One point raised is that it appears unfair for investors who invest in overseas stocks if the
capital gain will be subject to Thai personal income tax at progressive rates, while capital gain
from trading Thai stocks via the Stock Exchange of Thailand is tax-exempt.
• Expatriates living in Thailand also raised concerns about unclear tax conditions on taxable
foreign-sourced income. One point raised is whether the pension fund they receive from their
home country’s government and or Private Pension will also be taxed when remitting into Thailand. Under the new
interpretation, the pension fund is likely to be considered income from a foreign source that is
taxable if it is related to the employment or business of the taxpayer overseas. Therefore, if
an expat receives a pension in 2024 from their work or business in the past, the pension will
be taxable in the year that the expat remits income into Thailand.
This point really needs to be clarified as this will have a huge impact on foreigners living in the kingdom.
• Another issue that needs clarifying is whether spending in Thailand from earnings kept in a bank
account overseas via e-banking or debit cards will be considered remitting income into
Thailand and, as a result, taxable in Thailand. If this point of deemed remitting of income is
still unclear, it will eventually impact Thailand’s economy since foreigners will be cautious
about bringing money to spend in Thailand.
In addition to that if this is to go ahead it could have a huge impact on the property market as foreign ownership of condos depends on money being transferred from a foreign bank to pay for the condo using the FET form.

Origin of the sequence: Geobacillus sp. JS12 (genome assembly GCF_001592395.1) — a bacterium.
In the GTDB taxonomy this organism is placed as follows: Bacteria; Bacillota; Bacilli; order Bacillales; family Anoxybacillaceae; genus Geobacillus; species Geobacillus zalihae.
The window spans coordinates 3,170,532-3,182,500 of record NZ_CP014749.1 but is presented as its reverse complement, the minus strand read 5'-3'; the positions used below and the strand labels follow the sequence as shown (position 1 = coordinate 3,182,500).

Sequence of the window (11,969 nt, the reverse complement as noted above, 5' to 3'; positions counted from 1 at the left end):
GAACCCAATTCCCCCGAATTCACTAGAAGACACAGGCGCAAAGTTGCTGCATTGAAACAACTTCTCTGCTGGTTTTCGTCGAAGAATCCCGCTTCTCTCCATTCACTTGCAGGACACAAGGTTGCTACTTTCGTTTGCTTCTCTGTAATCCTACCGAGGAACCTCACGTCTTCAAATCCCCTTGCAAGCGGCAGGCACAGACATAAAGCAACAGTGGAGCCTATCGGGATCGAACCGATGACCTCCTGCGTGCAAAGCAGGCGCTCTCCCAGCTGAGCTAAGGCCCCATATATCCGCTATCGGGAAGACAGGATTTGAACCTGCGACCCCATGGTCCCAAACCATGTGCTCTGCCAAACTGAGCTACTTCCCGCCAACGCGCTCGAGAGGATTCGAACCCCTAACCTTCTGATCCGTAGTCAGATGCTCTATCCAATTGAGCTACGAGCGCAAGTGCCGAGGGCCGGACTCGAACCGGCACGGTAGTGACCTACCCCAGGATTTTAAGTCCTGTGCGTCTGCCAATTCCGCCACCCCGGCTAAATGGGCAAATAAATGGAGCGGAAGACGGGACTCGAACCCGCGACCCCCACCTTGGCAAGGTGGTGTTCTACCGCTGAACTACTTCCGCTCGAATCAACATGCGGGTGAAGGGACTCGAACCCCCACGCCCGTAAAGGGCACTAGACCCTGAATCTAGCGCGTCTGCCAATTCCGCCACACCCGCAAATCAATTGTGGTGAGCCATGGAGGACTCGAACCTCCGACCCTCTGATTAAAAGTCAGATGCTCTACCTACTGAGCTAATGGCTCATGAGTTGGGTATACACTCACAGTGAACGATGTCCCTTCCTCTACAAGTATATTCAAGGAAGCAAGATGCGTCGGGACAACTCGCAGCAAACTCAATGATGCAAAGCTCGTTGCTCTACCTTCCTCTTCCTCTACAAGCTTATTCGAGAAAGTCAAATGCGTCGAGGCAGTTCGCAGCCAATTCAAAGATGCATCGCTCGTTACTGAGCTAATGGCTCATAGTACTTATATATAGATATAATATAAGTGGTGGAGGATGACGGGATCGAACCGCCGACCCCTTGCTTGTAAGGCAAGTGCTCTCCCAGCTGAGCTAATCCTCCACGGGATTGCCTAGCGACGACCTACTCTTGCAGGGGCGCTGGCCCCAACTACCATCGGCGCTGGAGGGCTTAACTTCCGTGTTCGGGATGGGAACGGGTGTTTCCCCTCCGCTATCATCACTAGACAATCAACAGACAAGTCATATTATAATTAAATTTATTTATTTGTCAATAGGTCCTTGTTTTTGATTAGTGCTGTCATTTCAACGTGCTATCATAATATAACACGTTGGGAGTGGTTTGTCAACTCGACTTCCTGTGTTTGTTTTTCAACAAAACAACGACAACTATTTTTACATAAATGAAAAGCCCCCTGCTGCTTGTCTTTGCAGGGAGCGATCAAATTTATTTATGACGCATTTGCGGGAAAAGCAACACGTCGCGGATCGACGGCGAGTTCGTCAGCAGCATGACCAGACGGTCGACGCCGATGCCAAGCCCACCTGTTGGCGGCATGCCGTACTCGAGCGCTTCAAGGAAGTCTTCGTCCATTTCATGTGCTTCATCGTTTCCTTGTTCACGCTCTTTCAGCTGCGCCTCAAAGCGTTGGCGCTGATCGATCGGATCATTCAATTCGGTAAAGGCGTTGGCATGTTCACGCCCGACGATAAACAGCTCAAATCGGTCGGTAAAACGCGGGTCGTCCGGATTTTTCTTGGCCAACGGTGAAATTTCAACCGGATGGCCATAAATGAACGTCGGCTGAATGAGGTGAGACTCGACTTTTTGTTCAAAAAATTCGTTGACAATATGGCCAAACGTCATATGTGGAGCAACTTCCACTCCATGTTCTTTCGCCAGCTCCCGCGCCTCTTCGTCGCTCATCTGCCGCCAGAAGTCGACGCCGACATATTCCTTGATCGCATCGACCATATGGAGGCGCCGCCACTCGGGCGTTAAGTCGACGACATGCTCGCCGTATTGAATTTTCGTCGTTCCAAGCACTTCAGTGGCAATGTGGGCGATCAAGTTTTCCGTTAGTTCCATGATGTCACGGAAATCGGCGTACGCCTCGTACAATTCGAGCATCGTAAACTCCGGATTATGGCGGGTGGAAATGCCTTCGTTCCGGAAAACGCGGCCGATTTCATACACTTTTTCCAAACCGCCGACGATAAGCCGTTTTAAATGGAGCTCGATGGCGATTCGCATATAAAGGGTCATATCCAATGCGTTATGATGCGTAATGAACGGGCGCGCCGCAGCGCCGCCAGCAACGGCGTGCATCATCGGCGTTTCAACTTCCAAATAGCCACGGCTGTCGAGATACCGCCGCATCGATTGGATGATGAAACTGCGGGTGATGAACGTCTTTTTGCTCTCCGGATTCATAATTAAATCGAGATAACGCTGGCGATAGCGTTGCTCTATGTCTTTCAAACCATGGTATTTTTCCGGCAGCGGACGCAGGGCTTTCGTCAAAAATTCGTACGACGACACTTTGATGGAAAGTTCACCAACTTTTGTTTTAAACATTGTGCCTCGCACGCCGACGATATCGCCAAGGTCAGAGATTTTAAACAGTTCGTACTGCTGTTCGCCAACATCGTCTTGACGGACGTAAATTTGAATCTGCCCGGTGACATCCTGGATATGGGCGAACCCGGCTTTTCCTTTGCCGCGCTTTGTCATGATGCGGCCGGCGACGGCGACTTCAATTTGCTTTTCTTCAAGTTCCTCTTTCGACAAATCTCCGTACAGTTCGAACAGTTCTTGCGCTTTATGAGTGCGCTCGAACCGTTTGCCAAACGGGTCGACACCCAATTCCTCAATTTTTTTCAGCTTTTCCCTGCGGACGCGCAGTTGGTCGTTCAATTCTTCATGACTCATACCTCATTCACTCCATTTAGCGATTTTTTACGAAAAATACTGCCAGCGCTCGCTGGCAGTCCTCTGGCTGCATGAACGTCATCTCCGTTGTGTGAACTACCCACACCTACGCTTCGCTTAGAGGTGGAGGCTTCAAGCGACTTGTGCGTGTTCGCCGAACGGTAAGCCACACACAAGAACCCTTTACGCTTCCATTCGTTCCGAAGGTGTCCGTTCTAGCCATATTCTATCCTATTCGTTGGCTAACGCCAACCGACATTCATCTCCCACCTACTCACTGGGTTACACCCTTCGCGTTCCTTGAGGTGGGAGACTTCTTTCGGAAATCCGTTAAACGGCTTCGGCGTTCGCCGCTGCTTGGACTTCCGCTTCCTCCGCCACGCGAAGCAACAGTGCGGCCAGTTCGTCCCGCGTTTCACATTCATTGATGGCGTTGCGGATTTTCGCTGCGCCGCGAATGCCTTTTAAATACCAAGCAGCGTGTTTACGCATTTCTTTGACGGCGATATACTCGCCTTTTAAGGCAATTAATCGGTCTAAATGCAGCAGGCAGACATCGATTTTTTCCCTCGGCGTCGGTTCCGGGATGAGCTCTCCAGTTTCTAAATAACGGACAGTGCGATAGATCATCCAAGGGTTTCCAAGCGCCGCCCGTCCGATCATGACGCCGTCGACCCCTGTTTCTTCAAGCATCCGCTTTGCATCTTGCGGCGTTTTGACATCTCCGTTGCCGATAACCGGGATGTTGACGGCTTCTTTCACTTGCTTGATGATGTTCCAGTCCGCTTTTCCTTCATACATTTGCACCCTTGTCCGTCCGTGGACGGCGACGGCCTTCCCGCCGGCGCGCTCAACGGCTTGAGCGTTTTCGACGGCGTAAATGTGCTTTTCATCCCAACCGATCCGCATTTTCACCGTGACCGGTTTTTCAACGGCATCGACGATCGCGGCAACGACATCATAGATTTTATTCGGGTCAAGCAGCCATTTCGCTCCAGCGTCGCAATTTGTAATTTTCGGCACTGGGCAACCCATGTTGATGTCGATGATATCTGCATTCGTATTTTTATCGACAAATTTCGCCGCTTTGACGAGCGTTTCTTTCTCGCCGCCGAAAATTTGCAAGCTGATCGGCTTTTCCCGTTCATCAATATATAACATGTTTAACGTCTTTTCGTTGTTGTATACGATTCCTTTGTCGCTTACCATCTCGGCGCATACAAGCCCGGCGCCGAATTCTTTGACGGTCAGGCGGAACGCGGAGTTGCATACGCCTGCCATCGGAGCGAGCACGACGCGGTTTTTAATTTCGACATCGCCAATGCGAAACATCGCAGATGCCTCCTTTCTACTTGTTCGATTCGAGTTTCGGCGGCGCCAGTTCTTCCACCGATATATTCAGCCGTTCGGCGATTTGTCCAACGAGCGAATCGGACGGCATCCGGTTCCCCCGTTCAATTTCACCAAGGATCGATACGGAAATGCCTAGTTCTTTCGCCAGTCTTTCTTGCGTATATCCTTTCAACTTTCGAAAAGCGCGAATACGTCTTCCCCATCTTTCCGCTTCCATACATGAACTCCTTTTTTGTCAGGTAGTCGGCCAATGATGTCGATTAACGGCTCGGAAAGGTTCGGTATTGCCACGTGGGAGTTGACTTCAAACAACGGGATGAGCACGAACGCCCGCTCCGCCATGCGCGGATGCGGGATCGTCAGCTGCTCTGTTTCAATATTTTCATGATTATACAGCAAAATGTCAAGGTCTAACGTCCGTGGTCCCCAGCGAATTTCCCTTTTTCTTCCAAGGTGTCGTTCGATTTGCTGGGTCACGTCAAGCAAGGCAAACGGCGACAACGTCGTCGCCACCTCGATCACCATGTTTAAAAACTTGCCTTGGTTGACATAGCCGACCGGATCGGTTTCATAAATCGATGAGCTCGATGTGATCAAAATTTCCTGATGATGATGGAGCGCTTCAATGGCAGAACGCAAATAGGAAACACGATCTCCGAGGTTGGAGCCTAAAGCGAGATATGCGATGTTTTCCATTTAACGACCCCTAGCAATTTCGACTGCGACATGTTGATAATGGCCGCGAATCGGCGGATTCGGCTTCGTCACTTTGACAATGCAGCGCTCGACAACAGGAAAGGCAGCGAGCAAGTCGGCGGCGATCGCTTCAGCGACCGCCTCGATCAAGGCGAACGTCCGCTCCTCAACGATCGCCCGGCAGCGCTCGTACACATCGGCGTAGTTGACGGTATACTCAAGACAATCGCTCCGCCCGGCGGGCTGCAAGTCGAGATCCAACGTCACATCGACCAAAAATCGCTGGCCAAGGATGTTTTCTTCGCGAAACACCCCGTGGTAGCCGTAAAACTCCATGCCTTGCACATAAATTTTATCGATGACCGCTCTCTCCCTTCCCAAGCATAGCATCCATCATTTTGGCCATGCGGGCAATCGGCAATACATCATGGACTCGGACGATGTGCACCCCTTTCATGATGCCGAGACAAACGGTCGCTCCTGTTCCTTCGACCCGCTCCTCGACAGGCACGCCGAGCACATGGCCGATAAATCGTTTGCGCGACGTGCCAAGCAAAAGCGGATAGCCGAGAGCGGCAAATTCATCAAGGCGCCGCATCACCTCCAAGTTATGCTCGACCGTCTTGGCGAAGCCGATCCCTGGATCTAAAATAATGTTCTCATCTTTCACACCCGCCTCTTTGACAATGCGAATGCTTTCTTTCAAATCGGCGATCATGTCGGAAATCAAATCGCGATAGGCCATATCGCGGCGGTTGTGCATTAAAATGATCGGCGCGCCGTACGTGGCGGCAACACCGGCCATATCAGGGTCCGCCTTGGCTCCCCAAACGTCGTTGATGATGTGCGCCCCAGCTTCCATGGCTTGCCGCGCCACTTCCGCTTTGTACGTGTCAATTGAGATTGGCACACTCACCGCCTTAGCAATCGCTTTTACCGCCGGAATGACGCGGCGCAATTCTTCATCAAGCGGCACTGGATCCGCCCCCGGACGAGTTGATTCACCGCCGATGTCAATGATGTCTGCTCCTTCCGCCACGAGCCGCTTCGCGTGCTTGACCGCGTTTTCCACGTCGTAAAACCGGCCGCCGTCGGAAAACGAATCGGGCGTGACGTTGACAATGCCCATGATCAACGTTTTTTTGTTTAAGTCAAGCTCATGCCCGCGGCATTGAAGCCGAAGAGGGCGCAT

• It is also important to mention the taxpayer’s burden in providing proof of foreign tax credit.
Where Thai domestic law is still silent about a foreign tax credit available for individual
taxpayers under this circumstance, a provision under double tax treaties could provide relief
from any double tax arising. However, the conditions, methodologies, and documents
supporting the claim are still unclear.
According to the Revenue Department, it will seek opinions from the stakeholders affected by the new
rule and issue guidelines to provide more clarity. The plan includes an amendment of the personal
income tax return form to facilitate the foreign tax credit claim.
During the period of unclarity, we recommend that Thai resident taxpayers review their income from a
foreign source that has been kept in an offshore bank account and consider bringing such income into
Thailand within December 2023.
Interestedly the benefits of the LTR visa have been updated by the BOI Board of Investment to include tax free foreign transfers.
It would be good to see that extended towards Non-O Retirement and Married Visa holders too to put peoples mind at ease regarding this.
Please feel free to reach out to Lawyers for Expats Thailand if you have any questions or require further
Information re this or any matter.
Contact Brian Ramsden our General Manager of Foreign Affairs to arrange a Free Consultation +66956583038 WhatsApp ad Line or email email@example.com
We will share any updates as they become available to us.
The information contained, and views expressed, herein are for general guidance only, and are not to be construed as representing a professional opinion of Lawyers for Expats Thailand. No
responsibility is accepted for any errors or omissions, howsoever caused, that this publication may contain, or for any losses sustained by any person as a result of reliance on
any information contained herein.